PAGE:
Recognizing its value and convenience, the system was made permanent and is activated when the Red Cross determines national support is needed for a disaster.
Donations go to the Red Cross' Disaster Relief Fund that provides food, counseling, shelter and other services to victims of disasters.
While there is no definitive study that looks at the demographics of who is donating via text messaging, Manis said it seems the donors mirror the demographics of mobile users.
"The demographics of texters are clear," he said. "Our donors typically are between 18 and 29."
But Manis said it would be wrong to dismiss older demographics when it comes to text messaging because old mobile users may be influenced by their children.
Donors are advised to pay attention and be smart to avoid scams.
Bennett Weiner, chief operating officer of the BBB Wise Giving Alliance, which produces reports on more than 1,200 nationally soliciting charitable organizations, said the immediate aftermath of a tragedy is prime time for scammers to try and take advantage of people who are in a generous mood.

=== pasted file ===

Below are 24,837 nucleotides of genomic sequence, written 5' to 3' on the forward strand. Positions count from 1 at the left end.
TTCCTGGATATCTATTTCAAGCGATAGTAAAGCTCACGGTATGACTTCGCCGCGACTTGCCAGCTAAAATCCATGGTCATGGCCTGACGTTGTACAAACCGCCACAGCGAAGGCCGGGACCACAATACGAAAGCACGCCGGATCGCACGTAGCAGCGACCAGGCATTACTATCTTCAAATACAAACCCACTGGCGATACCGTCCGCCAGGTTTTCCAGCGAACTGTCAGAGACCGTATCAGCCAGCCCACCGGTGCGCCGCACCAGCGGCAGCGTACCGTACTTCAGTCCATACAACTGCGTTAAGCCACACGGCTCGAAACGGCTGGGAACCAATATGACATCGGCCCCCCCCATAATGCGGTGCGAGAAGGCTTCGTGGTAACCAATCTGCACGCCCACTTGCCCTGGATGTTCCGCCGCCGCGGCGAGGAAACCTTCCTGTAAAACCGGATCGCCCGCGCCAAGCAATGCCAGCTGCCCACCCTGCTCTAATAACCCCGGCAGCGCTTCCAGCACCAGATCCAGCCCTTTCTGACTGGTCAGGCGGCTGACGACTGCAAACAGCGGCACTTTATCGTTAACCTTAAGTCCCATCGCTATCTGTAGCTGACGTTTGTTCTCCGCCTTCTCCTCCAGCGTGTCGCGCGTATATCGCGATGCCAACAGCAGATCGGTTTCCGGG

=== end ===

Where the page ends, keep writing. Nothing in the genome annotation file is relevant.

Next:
"Those who are seeking to take advantage will do so very quickly because they know they need to strike when the iron is hot," he said.
In the first 24 hours after the earthquake in Haiti, the FBI already had received a handful of complaints about Web sites that could be fraudulent.
During major disasters such as Hurricane Katrina and the 2004 tsunami in Southeast Asia, Internet con artists took advantage of the human tragedy and the public's willingness to donate by sending out spam e-mails and engineering phishing attacks with spoof e-mails and Web sites seeking "donations."